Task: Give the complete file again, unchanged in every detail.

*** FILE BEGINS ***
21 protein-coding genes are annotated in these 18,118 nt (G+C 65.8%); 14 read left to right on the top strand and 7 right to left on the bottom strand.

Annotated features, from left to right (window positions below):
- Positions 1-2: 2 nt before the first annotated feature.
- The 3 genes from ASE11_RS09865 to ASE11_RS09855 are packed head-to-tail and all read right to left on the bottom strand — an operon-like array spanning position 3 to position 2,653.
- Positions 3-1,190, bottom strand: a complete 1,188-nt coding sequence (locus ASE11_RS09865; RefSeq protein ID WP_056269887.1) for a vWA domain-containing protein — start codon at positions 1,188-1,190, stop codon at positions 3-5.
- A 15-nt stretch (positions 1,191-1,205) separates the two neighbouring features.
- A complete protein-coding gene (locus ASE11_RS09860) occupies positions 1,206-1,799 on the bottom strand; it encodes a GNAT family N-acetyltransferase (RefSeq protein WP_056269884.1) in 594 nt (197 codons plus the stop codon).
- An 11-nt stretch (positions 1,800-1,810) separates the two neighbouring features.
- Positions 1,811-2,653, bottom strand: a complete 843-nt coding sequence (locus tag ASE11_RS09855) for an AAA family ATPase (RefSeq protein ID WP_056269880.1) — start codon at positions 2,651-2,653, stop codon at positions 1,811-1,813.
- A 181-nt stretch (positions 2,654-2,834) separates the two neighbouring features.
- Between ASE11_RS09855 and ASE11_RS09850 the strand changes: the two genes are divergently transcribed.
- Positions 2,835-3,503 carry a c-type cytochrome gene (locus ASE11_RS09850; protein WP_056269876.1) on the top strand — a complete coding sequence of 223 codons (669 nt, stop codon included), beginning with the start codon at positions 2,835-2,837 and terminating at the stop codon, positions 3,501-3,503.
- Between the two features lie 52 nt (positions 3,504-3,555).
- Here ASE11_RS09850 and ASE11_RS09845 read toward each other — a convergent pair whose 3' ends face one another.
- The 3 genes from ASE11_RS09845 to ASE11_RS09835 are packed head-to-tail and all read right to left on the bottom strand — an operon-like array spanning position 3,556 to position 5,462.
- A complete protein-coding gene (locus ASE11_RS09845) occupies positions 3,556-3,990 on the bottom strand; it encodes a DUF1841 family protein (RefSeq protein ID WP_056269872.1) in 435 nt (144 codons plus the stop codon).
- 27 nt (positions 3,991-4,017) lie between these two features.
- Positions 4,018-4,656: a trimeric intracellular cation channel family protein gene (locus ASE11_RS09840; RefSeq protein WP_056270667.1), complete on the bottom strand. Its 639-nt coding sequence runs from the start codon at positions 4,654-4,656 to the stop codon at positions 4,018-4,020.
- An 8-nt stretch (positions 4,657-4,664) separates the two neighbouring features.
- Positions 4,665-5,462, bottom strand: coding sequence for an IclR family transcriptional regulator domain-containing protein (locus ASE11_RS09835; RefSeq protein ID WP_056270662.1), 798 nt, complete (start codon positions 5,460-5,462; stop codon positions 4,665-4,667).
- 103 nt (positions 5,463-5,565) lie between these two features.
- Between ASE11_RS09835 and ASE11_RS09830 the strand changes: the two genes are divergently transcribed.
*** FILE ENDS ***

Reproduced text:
21 protein-coding genes are annotated in these 18,118 nt (G+C 65.8%); 14 read left to right on the top strand and 7 right to left on the bottom strand.

Annotated features, from left to right (window positions below):
- Positions 1-2: 2 nt before the first annotated feature.
- The 3 genes from ASE11_RS09865 to ASE11_RS09855 are packed head-to-tail and all read right to left on the bottom strand — an operon-like array spanning position 3 to position 2,653.
- Positions 3-1,190, bottom strand: a complete 1,188-nt coding sequence (locus ASE11_RS09865; RefSeq protein ID WP_056269887.1) for a vWA domain-containing protein — start codon at positions 1,188-1,190, stop codon at positions 3-5.
- A 15-nt stretch (positions 1,191-1,205) separates the two neighbouring features.
- A complete protein-coding gene (locus ASE11_RS09860) occupies positions 1,206-1,799 on the bottom strand; it encodes a GNAT family N-acetyltransferase (RefSeq protein WP_056269884.1) in 594 nt (197 codons plus the stop codon).
- An 11-nt stretch (positions 1,800-1,810) separates the two neighbouring features.
- Positions 1,811-2,653, bottom strand: a complete 843-nt coding sequence (locus tag ASE11_RS09855) for an AAA family ATPase (RefSeq protein ID WP_056269880.1) — start codon at positions 2,651-2,653, stop codon at positions 1,811-1,813.
- A 181-nt stretch (positions 2,654-2,834) separates the two neighbouring features.
- Between ASE11_RS09855 and ASE11_RS09850 the strand changes: the two genes are divergently transcribed.
- Positions 2,835-3,503 carry a c-type cytochrome gene (locus ASE11_RS09850; protein WP_056269876.1) on the top strand — a complete coding sequence of 223 codons (669 nt, stop codon included), beginning with the start codon at positions 2,835-2,837 and terminating at the stop codon, positions 3,501-3,503.
- Between the two features lie 52 nt (positions 3,504-3,555).
- Here ASE11_RS09850 and ASE11_RS09845 read toward each other — a convergent pair whose 3' ends face one another.
- The 3 genes from ASE11_RS09845 to ASE11_RS09835 are packed head-to-tail and all read right to left on the bottom strand — an operon-like array spanning position 3,556 to position 5,462.
- A complete protein-coding gene (locus ASE11_RS09845) occupies positions 3,556-3,990 on the bottom strand; it encodes a DUF1841 family protein (RefSeq protein ID WP_056269872.1) in 435 nt (144 codons plus the stop codon).
- 27 nt (positions 3,991-4,017) lie between these two features.
- Positions 4,018-4,656: a trimeric intracellular cation channel family protein gene (locus ASE11_RS09840; RefSeq protein WP_056270667.1), complete on the bottom strand. Its 639-nt coding sequence runs from the start codon at positions 4,654-4,656 to the stop codon at positions 4,018-4,020.
- An 8-nt stretch (positions 4,657-4,664) separates the two neighbouring features.
- Positions 4,665-5,462, bottom strand: coding sequence for an IclR family transcriptional regulator domain-containing protein (locus ASE11_RS09835; RefSeq protein ID WP_056270662.1), 798 nt, complete (start codon positions 5,460-5,462; stop codon positions 4,665-4,667).
- 103 nt (positions 5,463-5,565) lie between these two features.
- Between ASE11_RS09835 and ASE11_RS09830 the strand changes: the two genes are divergently transcribed.